In 1848 William Cuffay, the son of a freed slave, was arrested and transported to Van Diemen’s Land by a government fearful of revolution that was sweeping through Europe. Aged 60 Cuffay, a tailor and leader of the London Chartists, was campaigning for the right to vote as part of the first mass working class movement in the world. His transportation to Australia didn’t end his political activity. He continued to organise and agitate for democratic rights in Tasmania for another 20 years until his death in 1870, at the age of 82. Cuffay’s Chartist legacy is today enshrined in parliaments in Britain and Australia. His lifelong political activism remains an inspiration to those who believe in workers rights, human rights and democracy. Although Cuffay died a pauper, newspapers in three states — Tasmania, NSW and Victoria — published obituaries. One observed that his grave had been ‘marked’, should a memorial to him be built at some future time. The memorial never transpired, and Cuffay was forgotten in Australia and Britain. But now there’s a move to build one — or perhaps even a statue!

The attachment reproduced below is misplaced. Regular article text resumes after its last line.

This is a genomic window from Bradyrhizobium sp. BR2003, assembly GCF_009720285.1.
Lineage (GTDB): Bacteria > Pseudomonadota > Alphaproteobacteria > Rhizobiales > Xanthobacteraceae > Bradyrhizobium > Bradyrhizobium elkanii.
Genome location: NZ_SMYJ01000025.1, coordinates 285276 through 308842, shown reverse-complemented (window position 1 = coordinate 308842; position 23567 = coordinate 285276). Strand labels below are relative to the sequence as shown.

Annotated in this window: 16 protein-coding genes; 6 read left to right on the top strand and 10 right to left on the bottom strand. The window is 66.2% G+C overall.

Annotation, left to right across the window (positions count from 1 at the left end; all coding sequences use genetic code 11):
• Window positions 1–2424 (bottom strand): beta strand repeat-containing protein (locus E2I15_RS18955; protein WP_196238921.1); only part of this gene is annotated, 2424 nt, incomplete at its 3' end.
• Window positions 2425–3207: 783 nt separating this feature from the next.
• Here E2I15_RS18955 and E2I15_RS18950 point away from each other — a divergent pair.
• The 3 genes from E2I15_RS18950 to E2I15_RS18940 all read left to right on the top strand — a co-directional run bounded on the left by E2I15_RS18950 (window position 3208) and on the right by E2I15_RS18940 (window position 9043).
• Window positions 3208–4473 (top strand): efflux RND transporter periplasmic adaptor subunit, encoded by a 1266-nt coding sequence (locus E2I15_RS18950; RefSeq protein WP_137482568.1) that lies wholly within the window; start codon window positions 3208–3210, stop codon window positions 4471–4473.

Readings, and the voice of William Cuffay, were performed by Chris Haywood.